Showing aggression towards the husband?!?!?!


  • Now that we have had Queen Zola for 7 months, she has become a complete member of our family. However, over the late couple of days she has shown serious aggression towards my husband, resulting in biting him! Mind you, my husband was the one that originally brought her home and bonded with her first. He is more of the authoritative figure when it comes to disciplining her, although we both do. We share responsibilities when it comes to walks, feedings, baths, etc. Now during playtime, he likes to "roughhouse" with her more than I do.

    During one of their last roughhousing sessions she got really loud with him. She does not do that when I play with her. The icing on the cake happened just yesterday. My husband was pulling on her back legs (which he does a lot) and she bit him. She has NEVER bit anybody!!!!!! Ever!!!!!! And again this morning, he attempted to pick her up off of the bed to take her downstairs for her morning walk (again, this is routine) and she attempted to bite him again!!!!!

    What the heck is going on????? I suggested that he stop playing rough with her, because apparently she is not into that anymore. But, really?????? Also, just a note: due to the nature of my husband's job, he is away for days at a time. So I am with her daily.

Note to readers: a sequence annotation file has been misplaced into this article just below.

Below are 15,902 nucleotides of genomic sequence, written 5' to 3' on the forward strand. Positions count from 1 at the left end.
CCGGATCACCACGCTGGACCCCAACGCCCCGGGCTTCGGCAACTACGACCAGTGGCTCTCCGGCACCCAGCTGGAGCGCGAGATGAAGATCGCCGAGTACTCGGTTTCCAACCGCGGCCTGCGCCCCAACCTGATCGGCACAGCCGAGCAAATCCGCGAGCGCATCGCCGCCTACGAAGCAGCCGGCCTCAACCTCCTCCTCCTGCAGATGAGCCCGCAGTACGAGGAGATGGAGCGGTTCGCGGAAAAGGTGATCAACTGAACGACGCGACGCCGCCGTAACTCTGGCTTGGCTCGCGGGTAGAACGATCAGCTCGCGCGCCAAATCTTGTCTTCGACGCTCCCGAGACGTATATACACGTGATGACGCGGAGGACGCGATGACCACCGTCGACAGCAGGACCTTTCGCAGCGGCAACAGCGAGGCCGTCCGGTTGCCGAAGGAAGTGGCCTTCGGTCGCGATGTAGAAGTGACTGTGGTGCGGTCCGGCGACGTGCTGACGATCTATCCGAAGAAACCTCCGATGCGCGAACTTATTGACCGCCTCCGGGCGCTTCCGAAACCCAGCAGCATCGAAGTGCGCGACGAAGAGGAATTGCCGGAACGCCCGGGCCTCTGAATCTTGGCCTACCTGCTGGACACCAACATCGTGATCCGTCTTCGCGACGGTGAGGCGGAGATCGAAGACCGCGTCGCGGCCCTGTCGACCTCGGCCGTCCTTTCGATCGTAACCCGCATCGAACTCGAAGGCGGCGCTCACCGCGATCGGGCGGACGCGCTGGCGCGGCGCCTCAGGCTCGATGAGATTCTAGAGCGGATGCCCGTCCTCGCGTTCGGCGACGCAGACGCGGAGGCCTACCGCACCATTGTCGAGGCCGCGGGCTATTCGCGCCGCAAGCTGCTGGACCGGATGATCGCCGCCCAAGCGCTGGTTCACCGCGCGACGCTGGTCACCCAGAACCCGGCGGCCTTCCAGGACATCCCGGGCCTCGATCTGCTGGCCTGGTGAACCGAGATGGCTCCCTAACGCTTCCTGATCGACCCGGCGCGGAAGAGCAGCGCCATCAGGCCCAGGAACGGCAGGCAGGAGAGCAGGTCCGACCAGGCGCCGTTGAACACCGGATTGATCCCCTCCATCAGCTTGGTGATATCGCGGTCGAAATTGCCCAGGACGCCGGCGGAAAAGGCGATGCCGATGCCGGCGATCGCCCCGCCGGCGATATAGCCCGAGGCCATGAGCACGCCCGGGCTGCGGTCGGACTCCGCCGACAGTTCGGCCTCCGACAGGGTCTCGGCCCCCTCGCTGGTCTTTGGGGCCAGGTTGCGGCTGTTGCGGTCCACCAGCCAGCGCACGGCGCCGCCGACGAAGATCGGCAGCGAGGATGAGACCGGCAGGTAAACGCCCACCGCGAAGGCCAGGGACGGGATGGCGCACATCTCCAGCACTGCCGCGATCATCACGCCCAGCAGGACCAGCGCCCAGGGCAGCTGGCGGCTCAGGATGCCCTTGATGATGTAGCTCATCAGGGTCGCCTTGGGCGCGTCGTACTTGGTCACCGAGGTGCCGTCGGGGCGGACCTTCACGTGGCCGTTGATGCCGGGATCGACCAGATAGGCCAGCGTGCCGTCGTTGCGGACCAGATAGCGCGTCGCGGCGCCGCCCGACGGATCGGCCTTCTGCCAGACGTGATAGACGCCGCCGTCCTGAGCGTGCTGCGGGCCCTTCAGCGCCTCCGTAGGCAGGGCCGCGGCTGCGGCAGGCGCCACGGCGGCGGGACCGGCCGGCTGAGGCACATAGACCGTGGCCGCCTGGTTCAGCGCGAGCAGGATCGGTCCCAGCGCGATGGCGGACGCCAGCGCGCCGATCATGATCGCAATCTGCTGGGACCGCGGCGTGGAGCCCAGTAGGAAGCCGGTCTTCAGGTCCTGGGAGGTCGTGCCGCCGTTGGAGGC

Any suggestions for stopping this before it gets out of hand? Normally Zola is an extremely sweet girl. And it's only been like this for the past two days.


  • My first thought is that she has an "ouch" somewhere and it hurt when he handled her. My second thought was "stop the rough play"!!

    My husband also plays rougher than I do with Perry, which has sometimes escalated to hard nips and sleeve pulling. I stepped in and toned it down. A wound up Basenji may play entirely too aggressively, and it can become a habit.


  • We agree with eeeefarm here. We also think you are correct that your husband has been playing too rough with her. Zola might have something bothering her leg or at some time in the past when your husband was playing with her maybe her hurt her and was not aware of it. Of course he needs to stop pulling on her back legs because she is letting him know she does not like it.

    Either way, what you do not want happening is humans or human touch being associated with fear. This almost sounds like what is happening.

    Is Zola aggressive toward you in any way? Are you able to walk her?


  • We agree with eeeefarm here. We also think you are correct that your husband has been playing too rough with her. Zola might have something bothering her leg or at some time in the past when your husband was playing with her maybe her hurt her and was not aware of it. Of course he needs to stop pulling on her back legs because she is letting him know she does not like it.

    Either way, what you do not want happening is humans or human touch being associated with fear. This almost sounds like what is happening.

    Is Zola aggressive toward you in any way? Are you able to walk her? Does she growl at your husband first or give any kind of warning sign?